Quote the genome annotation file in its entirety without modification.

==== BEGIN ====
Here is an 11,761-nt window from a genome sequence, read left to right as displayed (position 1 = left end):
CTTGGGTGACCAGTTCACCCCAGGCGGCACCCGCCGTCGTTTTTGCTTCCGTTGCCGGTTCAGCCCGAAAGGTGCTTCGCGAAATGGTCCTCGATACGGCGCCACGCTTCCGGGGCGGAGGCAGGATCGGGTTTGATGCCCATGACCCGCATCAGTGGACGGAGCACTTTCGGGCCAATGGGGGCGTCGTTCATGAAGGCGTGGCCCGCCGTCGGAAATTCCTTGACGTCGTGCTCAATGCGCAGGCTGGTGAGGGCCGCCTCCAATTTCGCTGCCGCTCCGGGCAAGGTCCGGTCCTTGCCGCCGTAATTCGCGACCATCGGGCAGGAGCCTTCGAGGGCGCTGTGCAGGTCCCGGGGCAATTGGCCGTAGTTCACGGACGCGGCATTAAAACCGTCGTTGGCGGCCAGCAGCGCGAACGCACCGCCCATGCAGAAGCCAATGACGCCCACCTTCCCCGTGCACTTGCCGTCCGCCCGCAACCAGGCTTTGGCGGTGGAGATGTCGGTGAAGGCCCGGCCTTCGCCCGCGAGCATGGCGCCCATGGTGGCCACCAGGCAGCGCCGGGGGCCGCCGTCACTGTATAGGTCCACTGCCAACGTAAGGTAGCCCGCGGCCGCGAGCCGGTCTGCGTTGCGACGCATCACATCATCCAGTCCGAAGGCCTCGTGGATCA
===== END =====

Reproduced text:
Here is an 11,761-nt window from a genome sequence, read left to right as displayed (position 1 = left end):
CTTGGGTGACCAGTTCACCCCAGGCGGCACCCGCCGTCGTTTTTGCTTCCGTTGCCGGTTCAGCCCGAAAGGTGCTTCGCGAAATGGTCCTCGATACGGCGCCACGCTTCCGGGGCGGAGGCAGGATCGGGTTTGATGCCCATGACCCGCATCAGTGGACGGAGCACTTTCGGGCCAATGGGGGCGTCGTTCATGAAGGCGTGGCCCGCCGTCGGAAATTCCTTGACGTCGTGCTCAATGCGCAGGCTGGTGAGGGCCGCCTCCAATTTCGCTGCCGCTCCGGGCAAGGTCCGGTCCTTGCCGCCGTAATTCGCGACCATCGGGCAGGAGCCTTCGAGGGCGCTGTGCAGGTCCCGGGGCAATTGGCCGTAGTTCACGGACGCGGCATTAAAACCGTCGTTGGCGGCCAGCAGCGCGAACGCACCGCCCATGCAGAAGCCAATGACGCCCACCTTCCCCGTGCACTTGCCGTCCGCCCGCAACCAGGCTTTGGCGGTGGAGATGTCGGTGAAGGCCCGGCCTTCGCCCGCGAGCATGGCGCCCATGGTGGCCACCAGGCAGCGCCGGGGGCCGCCGTCACTGTATAGGTCCACTGCCAACGTAAGGTAGCCCGCGGCCGCGAGCCGGTCTGCGTTGCGACGCATCACATCATCCAGTCCGAAGGCCTCGTGGATCA